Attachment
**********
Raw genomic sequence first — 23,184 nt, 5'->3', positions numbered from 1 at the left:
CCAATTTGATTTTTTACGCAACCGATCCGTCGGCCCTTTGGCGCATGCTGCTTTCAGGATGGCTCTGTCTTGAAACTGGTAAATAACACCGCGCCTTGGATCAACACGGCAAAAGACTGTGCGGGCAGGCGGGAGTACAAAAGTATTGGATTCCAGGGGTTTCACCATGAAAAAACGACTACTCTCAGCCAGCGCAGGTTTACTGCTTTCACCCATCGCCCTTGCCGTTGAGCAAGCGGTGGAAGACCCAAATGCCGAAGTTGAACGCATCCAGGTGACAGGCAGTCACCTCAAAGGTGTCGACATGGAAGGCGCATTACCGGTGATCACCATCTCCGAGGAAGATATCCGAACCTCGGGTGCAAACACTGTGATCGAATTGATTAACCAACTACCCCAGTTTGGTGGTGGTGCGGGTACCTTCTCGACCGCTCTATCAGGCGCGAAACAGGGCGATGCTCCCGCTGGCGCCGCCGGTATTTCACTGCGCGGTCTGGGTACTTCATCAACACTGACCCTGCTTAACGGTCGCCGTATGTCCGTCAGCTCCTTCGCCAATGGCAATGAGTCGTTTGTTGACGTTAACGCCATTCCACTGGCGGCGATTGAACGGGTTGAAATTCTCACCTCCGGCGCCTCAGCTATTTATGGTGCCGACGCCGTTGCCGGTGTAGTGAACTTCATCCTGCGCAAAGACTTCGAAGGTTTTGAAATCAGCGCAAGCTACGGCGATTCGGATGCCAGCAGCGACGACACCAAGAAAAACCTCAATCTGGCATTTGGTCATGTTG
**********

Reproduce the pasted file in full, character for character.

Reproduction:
Raw genomic sequence first — 23,184 nt, 5'->3', positions numbered from 1 at the left:
CCAATTTGATTTTTTACGCAACCGATCCGTCGGCCCTTTGGCGCATGCTGCTTTCAGGATGGCTCTGTCTTGAAACTGGTAAATAACACCGCGCCTTGGATCAACACGGCAAAAGACTGTGCGGGCAGGCGGGAGTACAAAAGTATTGGATTCCAGGGGTTTCACCATGAAAAAACGACTACTCTCAGCCAGCGCAGGTTTACTGCTTTCACCCATCGCCCTTGCCGTTGAGCAAGCGGTGGAAGACCCAAATGCCGAAGTTGAACGCATCCAGGTGACAGGCAGTCACCTCAAAGGTGTCGACATGGAAGGCGCATTACCGGTGATCACCATCTCCGAGGAAGATATCCGAACCTCGGGTGCAAACACTGTGATCGAATTGATTAACCAACTACCCCAGTTTGGTGGTGGTGCGGGTACCTTCTCGACCGCTCTATCAGGCGCGAAACAGGGCGATGCTCCCGCTGGCGCCGCCGGTATTTCACTGCGCGGTCTGGGTACTTCATCAACACTGACCCTGCTTAACGGTCGCCGTATGTCCGTCAGCTCCTTCGCCAATGGCAATGAGTCGTTTGTTGACGTTAACGCCATTCCACTGGCGGCGATTGAACGGGTTGAAATTCTCACCTCCGGCGCCTCAGCTATTTATGGTGCCGACGCCGTTGCCGGTGTAGTGAACTTCATCCTGCGCAAAGACTTCGAAGGTTTTGAAATCAGCGCAAGCTACGGCGATTCGGATGCCAGCAGCGACGACACCAAGAAAAACCTCAATCTGGCATTTGGTCATGTTG